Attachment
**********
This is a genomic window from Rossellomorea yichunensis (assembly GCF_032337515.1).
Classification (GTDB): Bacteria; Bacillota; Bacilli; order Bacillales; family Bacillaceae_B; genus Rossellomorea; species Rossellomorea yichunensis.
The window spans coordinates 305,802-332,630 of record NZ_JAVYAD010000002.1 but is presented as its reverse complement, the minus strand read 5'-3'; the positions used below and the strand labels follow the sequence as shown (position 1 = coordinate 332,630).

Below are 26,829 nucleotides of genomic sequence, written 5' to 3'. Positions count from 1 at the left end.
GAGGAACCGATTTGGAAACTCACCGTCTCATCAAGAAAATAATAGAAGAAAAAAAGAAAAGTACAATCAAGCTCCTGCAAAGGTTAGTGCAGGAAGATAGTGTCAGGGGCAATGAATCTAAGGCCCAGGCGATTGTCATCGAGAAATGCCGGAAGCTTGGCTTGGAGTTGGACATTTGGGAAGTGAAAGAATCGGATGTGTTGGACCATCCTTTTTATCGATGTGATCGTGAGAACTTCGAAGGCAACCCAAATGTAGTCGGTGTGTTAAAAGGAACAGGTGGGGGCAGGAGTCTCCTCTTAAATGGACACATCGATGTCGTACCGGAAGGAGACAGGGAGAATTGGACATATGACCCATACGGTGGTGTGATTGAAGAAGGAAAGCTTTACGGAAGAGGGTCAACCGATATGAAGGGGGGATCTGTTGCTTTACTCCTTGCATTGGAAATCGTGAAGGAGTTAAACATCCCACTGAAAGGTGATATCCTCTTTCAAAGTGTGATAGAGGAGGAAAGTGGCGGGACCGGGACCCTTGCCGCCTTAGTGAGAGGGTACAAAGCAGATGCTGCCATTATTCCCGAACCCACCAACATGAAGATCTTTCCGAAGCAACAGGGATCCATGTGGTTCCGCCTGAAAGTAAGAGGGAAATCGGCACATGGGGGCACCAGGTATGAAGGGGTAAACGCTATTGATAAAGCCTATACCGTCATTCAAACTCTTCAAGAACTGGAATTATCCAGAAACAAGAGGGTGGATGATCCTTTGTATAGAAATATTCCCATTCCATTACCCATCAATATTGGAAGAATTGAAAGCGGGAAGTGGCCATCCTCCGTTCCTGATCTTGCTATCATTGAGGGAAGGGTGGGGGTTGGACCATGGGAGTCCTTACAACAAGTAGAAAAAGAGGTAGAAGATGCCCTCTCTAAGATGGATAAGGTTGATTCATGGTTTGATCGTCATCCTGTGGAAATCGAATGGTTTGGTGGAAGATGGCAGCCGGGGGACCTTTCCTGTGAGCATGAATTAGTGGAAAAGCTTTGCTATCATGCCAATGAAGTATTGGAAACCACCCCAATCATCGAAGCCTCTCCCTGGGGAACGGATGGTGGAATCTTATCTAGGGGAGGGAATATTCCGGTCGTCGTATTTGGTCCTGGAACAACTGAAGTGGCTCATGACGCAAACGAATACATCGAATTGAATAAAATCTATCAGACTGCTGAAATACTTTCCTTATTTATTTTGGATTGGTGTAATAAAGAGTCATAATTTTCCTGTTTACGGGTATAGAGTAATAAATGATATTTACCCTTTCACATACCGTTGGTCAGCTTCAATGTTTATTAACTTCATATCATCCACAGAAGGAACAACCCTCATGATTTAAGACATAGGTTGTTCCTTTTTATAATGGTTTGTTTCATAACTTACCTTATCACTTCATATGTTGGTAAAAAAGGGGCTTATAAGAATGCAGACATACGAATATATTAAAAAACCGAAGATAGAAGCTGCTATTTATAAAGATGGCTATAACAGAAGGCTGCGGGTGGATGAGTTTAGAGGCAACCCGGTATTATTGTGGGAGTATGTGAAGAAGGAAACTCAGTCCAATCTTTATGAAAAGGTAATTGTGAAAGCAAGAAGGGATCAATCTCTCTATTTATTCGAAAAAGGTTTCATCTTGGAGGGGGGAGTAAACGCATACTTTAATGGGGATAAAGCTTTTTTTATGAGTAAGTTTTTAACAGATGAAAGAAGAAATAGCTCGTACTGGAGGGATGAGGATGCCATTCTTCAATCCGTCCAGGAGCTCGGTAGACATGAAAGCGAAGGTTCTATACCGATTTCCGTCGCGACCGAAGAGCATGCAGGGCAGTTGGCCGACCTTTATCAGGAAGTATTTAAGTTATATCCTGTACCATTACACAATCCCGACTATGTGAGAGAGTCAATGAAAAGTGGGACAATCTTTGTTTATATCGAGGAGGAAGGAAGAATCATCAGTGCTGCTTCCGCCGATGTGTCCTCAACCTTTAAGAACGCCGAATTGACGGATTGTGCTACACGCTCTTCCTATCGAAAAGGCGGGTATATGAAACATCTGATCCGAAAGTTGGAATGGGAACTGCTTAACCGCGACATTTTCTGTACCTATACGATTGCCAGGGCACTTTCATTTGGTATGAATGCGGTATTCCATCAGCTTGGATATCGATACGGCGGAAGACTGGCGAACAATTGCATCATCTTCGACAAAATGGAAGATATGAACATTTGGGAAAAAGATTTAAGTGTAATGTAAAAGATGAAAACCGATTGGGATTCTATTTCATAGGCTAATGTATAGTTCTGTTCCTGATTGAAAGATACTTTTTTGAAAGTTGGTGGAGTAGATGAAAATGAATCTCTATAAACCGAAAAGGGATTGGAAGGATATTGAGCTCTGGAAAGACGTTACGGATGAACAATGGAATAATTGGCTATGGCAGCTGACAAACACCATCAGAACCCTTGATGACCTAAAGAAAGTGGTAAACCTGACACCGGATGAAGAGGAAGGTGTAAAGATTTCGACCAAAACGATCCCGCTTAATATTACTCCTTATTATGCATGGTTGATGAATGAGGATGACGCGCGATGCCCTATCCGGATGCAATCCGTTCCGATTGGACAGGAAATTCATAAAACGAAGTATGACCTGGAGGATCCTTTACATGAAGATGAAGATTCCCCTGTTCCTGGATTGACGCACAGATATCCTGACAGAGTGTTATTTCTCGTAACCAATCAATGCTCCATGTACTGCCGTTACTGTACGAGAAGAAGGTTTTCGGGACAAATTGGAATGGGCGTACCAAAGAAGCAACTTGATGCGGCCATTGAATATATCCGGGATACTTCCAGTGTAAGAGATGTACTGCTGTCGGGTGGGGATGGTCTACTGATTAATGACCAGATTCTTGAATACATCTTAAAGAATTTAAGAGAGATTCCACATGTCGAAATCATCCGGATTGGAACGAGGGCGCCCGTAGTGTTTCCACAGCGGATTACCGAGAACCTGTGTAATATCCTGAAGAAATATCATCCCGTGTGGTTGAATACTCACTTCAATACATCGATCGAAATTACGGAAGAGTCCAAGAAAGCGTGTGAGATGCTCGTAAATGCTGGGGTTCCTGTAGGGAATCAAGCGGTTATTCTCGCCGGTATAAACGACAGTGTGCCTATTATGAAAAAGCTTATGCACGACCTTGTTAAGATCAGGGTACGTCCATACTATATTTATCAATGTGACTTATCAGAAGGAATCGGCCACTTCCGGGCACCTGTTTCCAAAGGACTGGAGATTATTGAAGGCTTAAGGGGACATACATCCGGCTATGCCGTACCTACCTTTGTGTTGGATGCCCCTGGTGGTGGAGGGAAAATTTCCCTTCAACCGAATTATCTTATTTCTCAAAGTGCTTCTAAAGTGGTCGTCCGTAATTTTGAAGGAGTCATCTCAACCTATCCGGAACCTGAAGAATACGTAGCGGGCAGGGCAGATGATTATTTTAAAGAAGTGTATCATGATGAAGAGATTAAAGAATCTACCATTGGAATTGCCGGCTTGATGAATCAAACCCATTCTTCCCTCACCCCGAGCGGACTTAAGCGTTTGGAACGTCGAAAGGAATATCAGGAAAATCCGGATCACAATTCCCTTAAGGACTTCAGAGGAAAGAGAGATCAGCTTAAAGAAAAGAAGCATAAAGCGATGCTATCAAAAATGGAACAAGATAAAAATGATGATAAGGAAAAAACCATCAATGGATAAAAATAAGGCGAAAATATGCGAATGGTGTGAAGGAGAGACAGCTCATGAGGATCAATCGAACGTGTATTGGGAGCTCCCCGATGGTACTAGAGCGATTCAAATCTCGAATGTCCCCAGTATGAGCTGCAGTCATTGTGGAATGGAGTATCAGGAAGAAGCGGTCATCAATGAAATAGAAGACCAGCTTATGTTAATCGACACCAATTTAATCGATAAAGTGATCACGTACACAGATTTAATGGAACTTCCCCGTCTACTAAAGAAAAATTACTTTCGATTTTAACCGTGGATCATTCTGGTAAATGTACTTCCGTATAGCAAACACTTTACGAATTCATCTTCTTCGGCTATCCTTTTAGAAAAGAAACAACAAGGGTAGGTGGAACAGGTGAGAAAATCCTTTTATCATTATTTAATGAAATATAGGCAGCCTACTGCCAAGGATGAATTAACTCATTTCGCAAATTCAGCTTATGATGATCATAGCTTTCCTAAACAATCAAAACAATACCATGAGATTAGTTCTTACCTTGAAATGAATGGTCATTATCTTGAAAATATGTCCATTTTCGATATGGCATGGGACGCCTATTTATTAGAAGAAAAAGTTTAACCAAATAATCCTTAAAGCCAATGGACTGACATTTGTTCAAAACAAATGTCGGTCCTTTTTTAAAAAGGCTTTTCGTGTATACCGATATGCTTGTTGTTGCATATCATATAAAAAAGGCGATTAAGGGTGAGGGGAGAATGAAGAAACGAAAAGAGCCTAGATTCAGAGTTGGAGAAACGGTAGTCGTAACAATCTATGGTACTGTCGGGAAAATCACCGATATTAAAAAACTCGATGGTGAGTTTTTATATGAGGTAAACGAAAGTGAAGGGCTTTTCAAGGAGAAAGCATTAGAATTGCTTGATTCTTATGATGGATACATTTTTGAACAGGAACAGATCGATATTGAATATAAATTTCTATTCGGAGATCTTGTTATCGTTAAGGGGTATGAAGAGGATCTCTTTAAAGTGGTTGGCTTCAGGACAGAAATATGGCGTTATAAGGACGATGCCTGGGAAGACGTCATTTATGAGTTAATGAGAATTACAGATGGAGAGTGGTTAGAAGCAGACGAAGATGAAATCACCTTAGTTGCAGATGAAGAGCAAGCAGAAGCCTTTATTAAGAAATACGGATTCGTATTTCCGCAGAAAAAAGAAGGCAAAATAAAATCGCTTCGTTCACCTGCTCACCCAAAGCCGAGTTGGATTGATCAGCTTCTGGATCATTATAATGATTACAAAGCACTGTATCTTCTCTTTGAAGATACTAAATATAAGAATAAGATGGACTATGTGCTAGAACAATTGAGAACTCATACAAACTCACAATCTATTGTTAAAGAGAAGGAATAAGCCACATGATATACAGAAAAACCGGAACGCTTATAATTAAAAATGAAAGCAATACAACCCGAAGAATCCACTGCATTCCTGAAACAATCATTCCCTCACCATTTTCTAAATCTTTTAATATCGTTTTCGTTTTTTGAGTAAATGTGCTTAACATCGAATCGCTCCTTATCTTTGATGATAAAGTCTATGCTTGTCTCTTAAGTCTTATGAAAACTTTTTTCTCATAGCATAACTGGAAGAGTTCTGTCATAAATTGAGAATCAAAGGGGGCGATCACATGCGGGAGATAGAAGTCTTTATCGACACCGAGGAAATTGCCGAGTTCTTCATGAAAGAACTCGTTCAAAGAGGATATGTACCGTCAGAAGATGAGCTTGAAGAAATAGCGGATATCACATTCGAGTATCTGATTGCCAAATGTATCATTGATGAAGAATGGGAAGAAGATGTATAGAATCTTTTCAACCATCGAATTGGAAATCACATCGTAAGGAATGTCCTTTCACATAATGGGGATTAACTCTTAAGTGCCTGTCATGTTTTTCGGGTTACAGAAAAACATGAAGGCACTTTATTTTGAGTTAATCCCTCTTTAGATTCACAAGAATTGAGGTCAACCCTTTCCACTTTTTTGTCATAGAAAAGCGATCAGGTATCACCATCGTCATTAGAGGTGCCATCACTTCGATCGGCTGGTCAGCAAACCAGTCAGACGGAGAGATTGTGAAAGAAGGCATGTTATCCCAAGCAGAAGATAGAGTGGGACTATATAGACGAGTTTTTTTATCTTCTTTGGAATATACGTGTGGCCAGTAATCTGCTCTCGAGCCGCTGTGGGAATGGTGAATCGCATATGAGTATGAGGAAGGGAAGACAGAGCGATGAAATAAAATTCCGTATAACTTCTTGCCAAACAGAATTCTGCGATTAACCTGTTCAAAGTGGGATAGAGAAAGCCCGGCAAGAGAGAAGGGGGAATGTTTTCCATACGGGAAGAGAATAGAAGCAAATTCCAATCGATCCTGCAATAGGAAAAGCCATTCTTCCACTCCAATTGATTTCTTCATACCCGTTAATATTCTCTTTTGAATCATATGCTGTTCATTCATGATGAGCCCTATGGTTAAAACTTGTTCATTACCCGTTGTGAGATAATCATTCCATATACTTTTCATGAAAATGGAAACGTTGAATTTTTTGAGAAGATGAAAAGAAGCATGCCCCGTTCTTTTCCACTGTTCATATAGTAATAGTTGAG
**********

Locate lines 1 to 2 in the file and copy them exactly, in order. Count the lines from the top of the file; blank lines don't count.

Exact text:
This is a genomic window from Rossellomorea yichunensis (assembly GCF_032337515.1).
Classification (GTDB): Bacteria; Bacillota; Bacilli; order Bacillales; family Bacillaceae_B; genus Rossellomorea; species Rossellomorea yichunensis.